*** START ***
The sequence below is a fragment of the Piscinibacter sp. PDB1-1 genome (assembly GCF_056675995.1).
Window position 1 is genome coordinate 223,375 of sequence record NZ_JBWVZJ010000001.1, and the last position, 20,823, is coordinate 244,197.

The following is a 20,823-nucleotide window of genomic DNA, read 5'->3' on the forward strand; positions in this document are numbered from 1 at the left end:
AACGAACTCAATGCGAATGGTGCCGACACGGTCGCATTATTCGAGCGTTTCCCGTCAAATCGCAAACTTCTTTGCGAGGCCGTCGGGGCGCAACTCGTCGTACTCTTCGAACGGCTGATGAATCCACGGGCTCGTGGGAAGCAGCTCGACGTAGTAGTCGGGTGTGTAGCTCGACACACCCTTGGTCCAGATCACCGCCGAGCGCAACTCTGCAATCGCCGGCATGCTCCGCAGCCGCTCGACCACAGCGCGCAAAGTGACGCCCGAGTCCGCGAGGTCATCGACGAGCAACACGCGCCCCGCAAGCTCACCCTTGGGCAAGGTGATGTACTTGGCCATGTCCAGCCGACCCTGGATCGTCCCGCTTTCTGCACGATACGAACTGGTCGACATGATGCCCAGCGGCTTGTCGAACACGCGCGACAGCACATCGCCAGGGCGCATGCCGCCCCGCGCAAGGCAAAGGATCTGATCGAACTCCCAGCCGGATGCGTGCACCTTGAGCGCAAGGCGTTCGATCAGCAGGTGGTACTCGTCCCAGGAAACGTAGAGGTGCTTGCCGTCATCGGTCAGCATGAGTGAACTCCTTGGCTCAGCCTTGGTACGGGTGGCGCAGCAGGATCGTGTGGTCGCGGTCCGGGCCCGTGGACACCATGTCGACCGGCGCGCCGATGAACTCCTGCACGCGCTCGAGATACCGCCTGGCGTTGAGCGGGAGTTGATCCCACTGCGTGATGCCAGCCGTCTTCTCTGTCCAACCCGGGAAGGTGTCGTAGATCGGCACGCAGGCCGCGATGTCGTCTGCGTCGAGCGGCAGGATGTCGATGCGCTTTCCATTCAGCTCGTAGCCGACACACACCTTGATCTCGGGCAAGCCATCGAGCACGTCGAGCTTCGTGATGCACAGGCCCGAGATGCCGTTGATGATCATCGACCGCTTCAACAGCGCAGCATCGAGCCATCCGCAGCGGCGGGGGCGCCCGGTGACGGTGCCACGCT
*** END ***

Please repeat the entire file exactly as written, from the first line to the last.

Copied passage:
The sequence below is a fragment of the Piscinibacter sp. PDB1-1 genome (assembly GCF_056675995.1).
Window position 1 is genome coordinate 223,375 of sequence record NZ_JBWVZJ010000001.1, and the last position, 20,823, is coordinate 244,197.

The following is a 20,823-nucleotide window of genomic DNA, read 5'->3' on the forward strand; positions in this document are numbered from 1 at the left end:
AACGAACTCAATGCGAATGGTGCCGACACGGTCGCATTATTCGAGCGTTTCCCGTCAAATCGCAAACTTCTTTGCGAGGCCGTCGGGGCGCAACTCGTCGTACTCTTCGAACGGCTGATGAATCCACGGGCTCGTGGGAAGCAGCTCGACGTAGTAGTCGGGTGTGTAGCTCGACACACCCTTGGTCCAGATCACCGCCGAGCGCAACTCTGCAATCGCCGGCATGCTCCGCAGCCGCTCGACCACAGCGCGCAAAGTGACGCCCGAGTCCGCGAGGTCATCGACGAGCAACACGCGCCCCGCAAGCTCACCCTTGGGCAAGGTGATGTACTTGGCCATGTCCAGCCGACCCTGGATCGTCCCGCTTTCTGCACGATACGAACTGGTCGACATGATGCCCAGCGGCTTGTCGAACACGCGCGACAGCACATCGCCAGGGCGCATGCCGCCCCGCGCAAGGCAAAGGATCTGATCGAACTCCCAGCCGGATGCGTGCACCTTGAGCGCAAGGCGTTCGATCAGCAGGTGGTACTCGTCCCAGGAAACGTAGAGGTGCTTGCCGTCATCGGTCAGCATGAGTGAACTCCTTGGCTCAGCCTTGGTACGGGTGGCGCAGCAGGATCGTGTGGTCGCGGTCCGGGCCCGTGGACACCATGTCGACCGGCGCGCCGATGAACTCCTGCACGCGCTCGAGATACCGCCTGGCGTTGAGCGGGAGTTGATCCCACTGCGTGATGCCAGCCGTCTTCTCTGTCCAACCCGGGAAGGTGTCGTAGATCGGCACGCAGGCCGCGATGTCGTCTGCGTCGAGCGGCAGGATGTCGATGCGCTTTCCATTCAGCTCGTAGCCGACACACACCTTGATCTCGGGCAAGCCATCGAGCACGTCGAGCTTCGTGATGCACAGGCCCGAGATGCCGTTGATGATCATCGACCGCTTCAACAGCGCAGCATCGAGCCATCCGCAGCGGCGGGGGCGCCCGGTGACGGTGCCACGCT